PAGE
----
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Hip Hop: The New Seattle Sound
Listen Thursdays at 3pm or Saturdays at 4pm on KEXP or click above to hear: KEXP Documentaries presents a new series – “Hip-Hop – The New Seattle Sound”
In the 1970’s when hip-hop was created in the Bronx, the sounds reached Seattle’s youth culture and inspired a new kind of dance party. Groups like The Emerald City Boys and Sir Mix-A-Lot came up in the 80’s and 90s, along with a hip-hop radio show hosted by Nasty Nes. This music sparked interest but the culture never fully came into its own.
Well, the time is now. KEXP Documentaries introduces you to a whole new generation of hip-hop artists making history in the Emerald City. Nationally-recognized acts Blue Scholars, Dyme Def, Ra Scion and TheeSatisfaction bring in their finest tracks and talk about how songs create culture. Local heroes Macklemore, D. Black, Fresh Espresso and Shabazz Palaces share the secrets and struggles of keeping their rhymes real and relevant. And the producers who are at the center of the scene, Jake One and Vitamin D take us to the place where it all comes together, musically and in the community.
NEW! Check out KEXP Documentaries Lesson Plans using episodes from this series.


# 10 Macklemore

Macklemore's music, philosophy and honest self-reflection inspires all of us to dig deeper, to question ourselves and also to be proud of the gifts we're given. His latest release with Ryan Lewis--the 2010 "Vs. EP"--contains some of the deepest lyrics ever recorded. I'd go so far as to say it's kind of the Pink Floyd of hip-hop. Macklemore's work on the release is edgy, existential and classic, all at once.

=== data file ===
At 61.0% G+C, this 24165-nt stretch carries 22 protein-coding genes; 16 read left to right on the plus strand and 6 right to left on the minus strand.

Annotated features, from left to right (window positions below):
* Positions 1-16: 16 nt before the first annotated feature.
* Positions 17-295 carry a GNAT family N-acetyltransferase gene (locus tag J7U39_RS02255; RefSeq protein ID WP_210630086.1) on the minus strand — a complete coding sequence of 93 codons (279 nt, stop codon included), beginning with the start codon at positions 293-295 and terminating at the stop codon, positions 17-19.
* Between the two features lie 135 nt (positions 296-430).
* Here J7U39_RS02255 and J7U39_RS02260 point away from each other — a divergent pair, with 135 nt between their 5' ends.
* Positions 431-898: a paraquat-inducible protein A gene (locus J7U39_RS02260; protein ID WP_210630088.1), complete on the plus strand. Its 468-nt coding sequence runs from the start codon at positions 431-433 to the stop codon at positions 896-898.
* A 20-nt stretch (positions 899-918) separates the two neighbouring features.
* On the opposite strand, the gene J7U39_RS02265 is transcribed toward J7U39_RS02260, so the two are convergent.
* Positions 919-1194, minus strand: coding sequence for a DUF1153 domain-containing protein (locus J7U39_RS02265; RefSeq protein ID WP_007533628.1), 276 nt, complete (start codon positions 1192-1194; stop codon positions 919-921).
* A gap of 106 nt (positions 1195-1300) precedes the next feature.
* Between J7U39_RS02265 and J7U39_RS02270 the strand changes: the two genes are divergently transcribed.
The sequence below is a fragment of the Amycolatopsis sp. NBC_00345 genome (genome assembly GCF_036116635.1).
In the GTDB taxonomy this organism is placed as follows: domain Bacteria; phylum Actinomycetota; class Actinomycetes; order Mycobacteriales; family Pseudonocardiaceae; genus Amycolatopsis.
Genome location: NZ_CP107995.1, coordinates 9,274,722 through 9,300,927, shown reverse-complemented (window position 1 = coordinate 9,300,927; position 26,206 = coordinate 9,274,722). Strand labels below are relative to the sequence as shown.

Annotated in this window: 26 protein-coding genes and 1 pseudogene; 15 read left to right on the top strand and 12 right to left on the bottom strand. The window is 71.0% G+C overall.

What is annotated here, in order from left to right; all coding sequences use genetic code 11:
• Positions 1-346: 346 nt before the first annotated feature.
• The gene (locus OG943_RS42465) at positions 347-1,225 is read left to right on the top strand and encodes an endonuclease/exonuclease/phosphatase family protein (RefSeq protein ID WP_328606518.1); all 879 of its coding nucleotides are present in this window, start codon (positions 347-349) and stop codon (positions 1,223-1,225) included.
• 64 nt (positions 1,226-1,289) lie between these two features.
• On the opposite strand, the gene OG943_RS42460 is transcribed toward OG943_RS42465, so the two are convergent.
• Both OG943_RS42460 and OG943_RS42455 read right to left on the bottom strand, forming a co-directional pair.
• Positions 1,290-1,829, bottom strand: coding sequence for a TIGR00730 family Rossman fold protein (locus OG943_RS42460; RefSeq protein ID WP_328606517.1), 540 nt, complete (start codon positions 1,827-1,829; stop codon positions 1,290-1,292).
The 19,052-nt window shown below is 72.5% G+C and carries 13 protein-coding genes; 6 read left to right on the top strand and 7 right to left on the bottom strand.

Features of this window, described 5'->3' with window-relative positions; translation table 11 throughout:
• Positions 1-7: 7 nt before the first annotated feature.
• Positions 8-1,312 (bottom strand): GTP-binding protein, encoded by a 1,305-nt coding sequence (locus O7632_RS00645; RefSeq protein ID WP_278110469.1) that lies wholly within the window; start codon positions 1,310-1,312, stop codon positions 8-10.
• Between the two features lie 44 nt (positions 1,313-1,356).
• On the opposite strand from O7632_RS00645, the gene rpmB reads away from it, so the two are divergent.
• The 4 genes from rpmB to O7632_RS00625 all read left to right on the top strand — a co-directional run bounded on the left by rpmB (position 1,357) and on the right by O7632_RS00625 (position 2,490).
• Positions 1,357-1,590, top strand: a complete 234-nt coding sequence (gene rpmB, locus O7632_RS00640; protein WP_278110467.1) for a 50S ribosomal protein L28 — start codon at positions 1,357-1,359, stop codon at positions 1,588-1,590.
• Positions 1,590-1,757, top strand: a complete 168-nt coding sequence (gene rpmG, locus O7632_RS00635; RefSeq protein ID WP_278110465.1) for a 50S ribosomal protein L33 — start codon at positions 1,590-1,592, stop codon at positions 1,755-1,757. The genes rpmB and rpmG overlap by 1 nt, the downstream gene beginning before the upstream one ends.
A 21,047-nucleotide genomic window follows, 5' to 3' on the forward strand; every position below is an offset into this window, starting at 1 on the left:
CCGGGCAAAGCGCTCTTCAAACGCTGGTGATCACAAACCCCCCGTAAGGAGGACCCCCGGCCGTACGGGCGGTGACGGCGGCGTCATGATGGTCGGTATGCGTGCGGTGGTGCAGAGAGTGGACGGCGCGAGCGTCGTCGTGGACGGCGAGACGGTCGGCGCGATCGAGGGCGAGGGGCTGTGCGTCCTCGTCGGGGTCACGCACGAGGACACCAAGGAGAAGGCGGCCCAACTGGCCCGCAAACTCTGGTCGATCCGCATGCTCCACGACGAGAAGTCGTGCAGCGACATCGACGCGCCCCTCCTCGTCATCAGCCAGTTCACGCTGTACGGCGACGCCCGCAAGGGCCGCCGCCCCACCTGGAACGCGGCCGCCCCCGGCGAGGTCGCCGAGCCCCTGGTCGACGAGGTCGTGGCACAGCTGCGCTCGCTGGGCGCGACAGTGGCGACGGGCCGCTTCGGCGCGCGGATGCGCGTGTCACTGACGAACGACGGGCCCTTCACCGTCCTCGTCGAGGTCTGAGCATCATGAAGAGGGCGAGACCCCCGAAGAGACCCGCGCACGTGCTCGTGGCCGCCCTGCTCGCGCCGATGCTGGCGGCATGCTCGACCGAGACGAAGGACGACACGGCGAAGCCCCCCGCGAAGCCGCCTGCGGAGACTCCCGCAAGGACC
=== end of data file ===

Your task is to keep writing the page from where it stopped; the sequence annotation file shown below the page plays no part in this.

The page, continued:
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Macklemore

# 9 Shabazz Palaces

Ishmael Butler is best known for his work with the Grammy-winning hip-hop group Digable Planets. These days he's heading up a new project--Shabazz Palaces. Ish doesn't like to give interviews. It was a huge challenge just to track him down. And then it took a few phone conversations before he agreed to this interview. In this episode, Ish talks about growing up as an artist working with Digable, his unique definition of success, and why Shabazz Palaces' music is shrouded in mystery.

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Photo for KEXP by Brittney Bush Bollay

# 8 Dyme Def

Seattle hip-hop trio Dyme Def's three MCs: Brainstorm, S.E.V. and Fierce Villain consider each other family, and the mutual respect they have for each other comes across onstage as they share the mic with a fever. In this exclusive KEXP interview, all 3 MCs talk about the songs they feel express them the most. These stories show the personal nature of these men as poets, and the depth of their work as a whole.

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Dyme Def (Photo by Derrick Santini)

# 7 Thee Satisfaction

Thee Satisfaction are the only female group on our current series "Hip-Hop - The New Seattle Sound". Not only do they create otherworldly, intelligent, danceable hip-hop. But they also come to the table with a plate full of honesty and strong opinions on what they believe. And they aren't afraid to serve it. The duo bring up subject material usually ignored by the hip-hop community. Hip-hop expert Larry Mizell, Jr said "They talk about things other people are afraid to. And that makes them more gangster than people talking about shooting people."

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Thee Satisfaction (Photo by Luna C)

# 6 Ra Scion